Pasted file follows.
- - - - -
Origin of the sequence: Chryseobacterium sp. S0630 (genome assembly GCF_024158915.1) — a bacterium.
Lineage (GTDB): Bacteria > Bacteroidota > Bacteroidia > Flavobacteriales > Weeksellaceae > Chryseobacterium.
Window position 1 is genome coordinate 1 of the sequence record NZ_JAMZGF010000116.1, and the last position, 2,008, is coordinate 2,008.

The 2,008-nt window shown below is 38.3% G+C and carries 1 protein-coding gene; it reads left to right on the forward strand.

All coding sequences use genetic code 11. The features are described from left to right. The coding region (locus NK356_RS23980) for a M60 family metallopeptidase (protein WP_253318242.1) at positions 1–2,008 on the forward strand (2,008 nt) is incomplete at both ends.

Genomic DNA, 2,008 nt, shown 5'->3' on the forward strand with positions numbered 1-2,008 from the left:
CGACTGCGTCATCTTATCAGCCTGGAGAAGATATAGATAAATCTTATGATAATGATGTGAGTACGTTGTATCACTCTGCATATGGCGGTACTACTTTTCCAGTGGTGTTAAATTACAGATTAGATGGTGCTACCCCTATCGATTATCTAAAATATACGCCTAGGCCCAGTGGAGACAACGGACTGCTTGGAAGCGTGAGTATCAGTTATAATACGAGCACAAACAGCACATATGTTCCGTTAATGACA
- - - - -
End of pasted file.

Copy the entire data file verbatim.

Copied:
Origin of the sequence: Chryseobacterium sp. S0630 (genome assembly GCF_024158915.1) — a bacterium.
Lineage (GTDB): Bacteria > Bacteroidota > Bacteroidia > Flavobacteriales > Weeksellaceae > Chryseobacterium.
Window position 1 is genome coordinate 1 of the sequence record NZ_JAMZGF010000116.1, and the last position, 2,008, is coordinate 2,008.

The 2,008-nt window shown below is 38.3% G+C and carries 1 protein-coding gene; it reads left to right on the forward strand.

All coding sequences use genetic code 11. The features are described from left to right. The coding region (locus NK356_RS23980) for a M60 family metallopeptidase (protein WP_253318242.1) at positions 1–2,008 on the forward strand (2,008 nt) is incomplete at both ends.

Genomic DNA, 2,008 nt, shown 5'->3' on the forward strand with positions numbered 1-2,008 from the left:
CGACTGCGTCATCTTATCAGCCTGGAGAAGATATAGATAAATCTTATGATAATGATGTGAGTACGTTGTATCACTCTGCATATGGCGGTACTACTTTTCCAGTGGTGTTAAATTACAGATTAGATGGTGCTACCCCTATCGATTATCTAAAATATACGCCTAGGCCCAGTGGAGACAACGGACTGCTTGGAAGCGTGAGTATCAGTTATAATACGAGCACAAACAGCACATATGTTCCGTTAATGACA